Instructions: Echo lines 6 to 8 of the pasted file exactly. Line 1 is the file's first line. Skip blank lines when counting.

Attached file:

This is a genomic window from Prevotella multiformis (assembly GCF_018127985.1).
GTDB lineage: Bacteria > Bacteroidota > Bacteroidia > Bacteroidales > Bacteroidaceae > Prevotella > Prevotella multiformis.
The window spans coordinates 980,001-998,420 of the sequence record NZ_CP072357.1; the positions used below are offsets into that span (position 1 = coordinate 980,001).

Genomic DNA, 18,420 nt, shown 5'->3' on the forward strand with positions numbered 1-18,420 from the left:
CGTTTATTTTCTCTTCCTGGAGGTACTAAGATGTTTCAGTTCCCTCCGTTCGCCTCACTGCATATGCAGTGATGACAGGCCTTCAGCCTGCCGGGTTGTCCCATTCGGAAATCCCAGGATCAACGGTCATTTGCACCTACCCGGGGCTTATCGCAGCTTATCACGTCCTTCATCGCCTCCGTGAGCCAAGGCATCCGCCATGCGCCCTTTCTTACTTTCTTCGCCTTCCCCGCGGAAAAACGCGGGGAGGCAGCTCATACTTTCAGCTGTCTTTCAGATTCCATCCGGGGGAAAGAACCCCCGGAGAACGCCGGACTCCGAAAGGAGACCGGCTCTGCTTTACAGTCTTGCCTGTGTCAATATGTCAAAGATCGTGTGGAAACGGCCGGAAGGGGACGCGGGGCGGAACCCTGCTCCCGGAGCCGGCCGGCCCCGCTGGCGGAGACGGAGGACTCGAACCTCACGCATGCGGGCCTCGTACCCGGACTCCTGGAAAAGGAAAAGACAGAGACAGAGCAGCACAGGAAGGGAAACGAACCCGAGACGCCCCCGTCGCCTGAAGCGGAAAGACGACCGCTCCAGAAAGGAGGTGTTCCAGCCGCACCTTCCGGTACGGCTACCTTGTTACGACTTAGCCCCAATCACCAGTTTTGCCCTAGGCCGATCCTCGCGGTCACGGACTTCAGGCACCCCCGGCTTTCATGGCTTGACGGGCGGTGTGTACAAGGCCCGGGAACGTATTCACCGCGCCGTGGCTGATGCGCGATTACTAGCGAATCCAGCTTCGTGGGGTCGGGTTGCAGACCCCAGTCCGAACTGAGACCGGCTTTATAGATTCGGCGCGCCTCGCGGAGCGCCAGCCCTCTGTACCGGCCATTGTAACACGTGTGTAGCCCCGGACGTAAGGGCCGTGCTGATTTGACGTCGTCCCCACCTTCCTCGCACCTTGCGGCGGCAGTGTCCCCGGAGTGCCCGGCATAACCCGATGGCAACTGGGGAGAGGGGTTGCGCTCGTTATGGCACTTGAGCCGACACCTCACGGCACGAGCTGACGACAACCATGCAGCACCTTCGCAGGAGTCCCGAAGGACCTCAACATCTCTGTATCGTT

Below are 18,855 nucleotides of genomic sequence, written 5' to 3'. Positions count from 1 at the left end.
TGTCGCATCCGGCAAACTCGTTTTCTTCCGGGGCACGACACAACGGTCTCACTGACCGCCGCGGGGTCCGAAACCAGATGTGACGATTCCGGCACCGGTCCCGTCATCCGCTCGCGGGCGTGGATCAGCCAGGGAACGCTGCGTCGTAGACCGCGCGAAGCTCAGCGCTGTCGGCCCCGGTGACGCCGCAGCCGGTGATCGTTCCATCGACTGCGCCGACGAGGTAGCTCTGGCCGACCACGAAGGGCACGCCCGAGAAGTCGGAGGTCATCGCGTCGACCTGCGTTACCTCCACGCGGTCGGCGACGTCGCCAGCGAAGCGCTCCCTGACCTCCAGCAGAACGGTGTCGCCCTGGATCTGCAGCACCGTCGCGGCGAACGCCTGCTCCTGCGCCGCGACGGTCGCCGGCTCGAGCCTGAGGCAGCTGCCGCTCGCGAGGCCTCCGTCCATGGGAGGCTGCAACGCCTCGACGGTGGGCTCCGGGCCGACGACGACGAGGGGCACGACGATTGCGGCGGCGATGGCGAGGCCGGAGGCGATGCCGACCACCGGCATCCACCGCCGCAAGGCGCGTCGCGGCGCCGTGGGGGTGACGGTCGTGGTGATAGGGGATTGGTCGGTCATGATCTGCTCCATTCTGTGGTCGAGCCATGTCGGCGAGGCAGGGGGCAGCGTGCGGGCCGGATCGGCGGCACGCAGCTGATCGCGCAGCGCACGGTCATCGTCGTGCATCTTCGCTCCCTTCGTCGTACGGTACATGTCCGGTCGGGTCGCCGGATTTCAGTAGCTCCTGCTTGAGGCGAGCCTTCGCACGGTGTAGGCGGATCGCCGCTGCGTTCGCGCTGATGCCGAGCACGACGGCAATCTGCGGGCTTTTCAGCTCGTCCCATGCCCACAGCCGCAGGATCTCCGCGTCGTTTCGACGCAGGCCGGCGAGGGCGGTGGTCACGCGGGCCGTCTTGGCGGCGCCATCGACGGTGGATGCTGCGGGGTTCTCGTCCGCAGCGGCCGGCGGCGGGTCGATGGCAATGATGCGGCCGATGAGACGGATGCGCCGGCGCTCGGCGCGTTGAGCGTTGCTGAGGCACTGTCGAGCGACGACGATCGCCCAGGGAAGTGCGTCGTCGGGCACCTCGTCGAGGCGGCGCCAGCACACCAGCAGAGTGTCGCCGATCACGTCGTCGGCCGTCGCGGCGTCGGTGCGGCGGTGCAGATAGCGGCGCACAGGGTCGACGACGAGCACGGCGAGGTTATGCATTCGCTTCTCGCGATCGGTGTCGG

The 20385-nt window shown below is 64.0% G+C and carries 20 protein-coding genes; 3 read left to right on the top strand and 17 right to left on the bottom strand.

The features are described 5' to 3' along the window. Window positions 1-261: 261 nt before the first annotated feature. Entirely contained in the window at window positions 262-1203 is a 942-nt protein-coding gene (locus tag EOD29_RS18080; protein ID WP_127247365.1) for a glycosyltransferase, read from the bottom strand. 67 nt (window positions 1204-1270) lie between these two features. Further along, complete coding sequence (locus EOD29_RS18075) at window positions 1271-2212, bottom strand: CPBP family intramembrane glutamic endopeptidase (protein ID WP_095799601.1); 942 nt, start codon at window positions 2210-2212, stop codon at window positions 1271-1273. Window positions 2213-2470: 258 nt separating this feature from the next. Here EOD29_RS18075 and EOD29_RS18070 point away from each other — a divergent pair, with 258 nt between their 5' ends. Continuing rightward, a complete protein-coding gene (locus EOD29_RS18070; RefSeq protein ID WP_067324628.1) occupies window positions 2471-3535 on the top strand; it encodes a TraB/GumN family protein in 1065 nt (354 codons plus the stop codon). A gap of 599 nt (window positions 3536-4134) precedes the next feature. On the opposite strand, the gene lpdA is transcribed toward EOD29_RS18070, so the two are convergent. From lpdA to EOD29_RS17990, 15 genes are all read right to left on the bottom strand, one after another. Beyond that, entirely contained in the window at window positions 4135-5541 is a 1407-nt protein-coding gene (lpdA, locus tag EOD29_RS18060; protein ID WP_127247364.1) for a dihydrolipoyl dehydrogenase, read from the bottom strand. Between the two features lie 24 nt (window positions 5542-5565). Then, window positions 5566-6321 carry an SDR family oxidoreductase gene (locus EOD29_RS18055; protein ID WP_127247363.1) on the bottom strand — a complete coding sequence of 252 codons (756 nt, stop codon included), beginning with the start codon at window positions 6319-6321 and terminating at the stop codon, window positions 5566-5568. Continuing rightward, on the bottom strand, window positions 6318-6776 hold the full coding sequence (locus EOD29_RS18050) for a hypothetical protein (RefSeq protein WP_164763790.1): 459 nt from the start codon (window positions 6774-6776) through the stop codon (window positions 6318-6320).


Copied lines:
Below are 18,855 nucleotides of genomic sequence, written 5' to 3'. Positions count from 1 at the left end.
TGTCGCATCCGGCAAACTCGTTTTCTTCCGGGGCACGACACAACGGTCTCACTGACCGCCGCGGGGTCCGAAACCAGATGTGACGATTCCGGCACCGGTCCCGTCATCCGCTCGCGGGCGTGGATCAGCCAGGGAACGCTGCGTCGTAGACCGCGCGAAGCTCAGCGCTGTCGGCCCCGGTGACGCCGCAGCCGGTGATCGTTCCATCGACTGCGCCGACGAGGTAGCTCTGGCCGACCACGAAGGGCACGCCCGAGAAGTCGGAGGTCATCGCGTCGACCTGCGTTACCTCCACGCGGTCGGCGACGTCGCCAGCGAAGCGCTCCCTGACCTCCAGCAGAACGGTGTCGCCCTGGATCTGCAGCACCGTCGCGGCGAACGCCTGCTCCTGCGCCGCGACGGTCGCCGGCTCGAGCCTGAGGCAGCTGCCGCTCGCGAGGCCTCCGTCCATGGGAGGCTGCAACGCCTCGACGGTGGGCTCCGGGCCGACGACGACGAGGGGCACGACGATTGCGGCGGCGATGGCGAGGCCGGAGGCGATGCCGACCACCGGCATCCACCGCCGCAAGGCGCGTCGCGGCGCCGTGGGGGTGACGGTCGTGGTGATAGGGGATTGGTCGGTCATGATCTGCTCCATTCTGTGGTCGAGCCATGTCGGCGAGGCAGGGGGCAGCGTGCGGGCCGGATCGGCGGCACGCAGCTGATCGCGCAGCGCACGGTCATCGTCGTGCATCTTCGCTCCCTTCGTCGTACGGTACATGTCCGGTCGGGTCGCCGGATTTCAGTAGCTCCTGCTTGAGGCGAGCCTTCGCACGGTGTAGGCGGATCGCCGCTGCGTTCGCGCTGATGCCGAGCACGACGGCAATCTGCGGGCTTTTCAGCTCGTCCCATGCCCACAGCCGCAGGATCTCCGCGTCGTTTCGACGCAGGCCGGCGAGGGCGGTGGTCACGCGGGCCGTCTTGGCGGCGCCATCGACGGTGGATGCTGCGGGGTTCTCGTCCGCAGCGGCCGGCGGCGGGTCGATGGCAATGATGCGGCCGATGAGACGGATGCGCCGGCGCTCGGCGCGTTGAGCGTTGCTGAGGCACTGTCGAGCGACGACGATCGCCCAGGGAAGTGCGTCGTCGGGCACCTCGTCGAGGCGGCGCCAGCACACCAGCAGAGTGTCGCCGATCACGTCGTCGGCCGTCGCGGCGTCGGTGCGGCGGTGCAGATAGCGGCGCACAGGGTCGACGACGAGCACGGCGAGGTTATGCATTCGCTTCTCGCGATCGGTGTCGG

The 20385-nt window shown below is 64.0% G+C and carries 20 protein-coding genes; 3 read left to right on the top strand and 17 right to left on the bottom strand.